Ireland considers making history non-compulsorytags: Ireland, history curriculum, Irish Times, Diarmaid Ferriter
UCD history professor Diarmaid Ferriter said plans to remove history as a compulsory subject under the new junior cycle programme were “very worrying for the future”.
Would the student “be equipped to analyse effectively the present?”, he said as part of a History Teachers’ Association of Ireland delegation speaking to the Oireachtas education committee today.
The Association expressed “grave concern” at the removal of their subject as compulsory under the new junior cycle programme. History “may not be offered” at junior level and “does not have to be offered under the statements of learning,” Association president Gerard Hanlon said referring to the criteria to be met under the planned junior cycle programme which is to change history from 2017.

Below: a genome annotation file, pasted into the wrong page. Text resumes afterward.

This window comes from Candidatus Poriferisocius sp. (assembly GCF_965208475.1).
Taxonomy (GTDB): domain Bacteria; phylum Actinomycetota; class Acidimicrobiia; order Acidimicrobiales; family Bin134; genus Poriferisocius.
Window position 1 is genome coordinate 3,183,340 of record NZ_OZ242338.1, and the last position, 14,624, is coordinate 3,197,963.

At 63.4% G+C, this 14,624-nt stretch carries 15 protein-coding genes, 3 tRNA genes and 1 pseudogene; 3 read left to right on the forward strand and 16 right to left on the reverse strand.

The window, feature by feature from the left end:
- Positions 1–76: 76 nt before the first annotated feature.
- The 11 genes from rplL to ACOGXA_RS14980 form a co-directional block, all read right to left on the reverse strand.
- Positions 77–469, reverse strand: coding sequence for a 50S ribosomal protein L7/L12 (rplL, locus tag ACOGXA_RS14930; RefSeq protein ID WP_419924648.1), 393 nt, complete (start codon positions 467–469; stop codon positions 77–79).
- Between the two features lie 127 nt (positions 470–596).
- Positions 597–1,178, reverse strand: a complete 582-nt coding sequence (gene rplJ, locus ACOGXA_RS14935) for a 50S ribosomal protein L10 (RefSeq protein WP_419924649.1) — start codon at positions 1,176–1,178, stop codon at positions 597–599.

Mr Hanlon focused on statement eight which encompasses history and requires students to understands the importance of the relationship between past and current events. However the programme states that it could be covered by Chinese, Jewish studies, religious deduction and science among others, he explained....
comments powered by Disqus
- Hull of Confederate Submarine H.L. Hunley Found 150 Years Later
- U.S. Textbook Skews History, Prime Minister of Japan Says
- Recalling a Film From the Liberation of the Camps
- Skull Fossil Offers New Clues on Human Journey From Africa
- Are crude conspiracies right? Research shows nations really do go to war over oil
- Ronald Suny says historians have shied away from exploring the roots of the Armenian genocide for fear of taking attention away from the victims
- Columbia University professors Eric Foner, Alan Brinkley, and Alice Kessler-Harris to retire
- A powerhouse appropriations subcommittee is now headed by a historian: Republican Rep. Tom Cole (OK)
- Slavic scholars divided over a scholarship sponsored (and withdrawn) by Stephen F. Cohen
- Claire Strom to Step Down as Editor of Agricultural History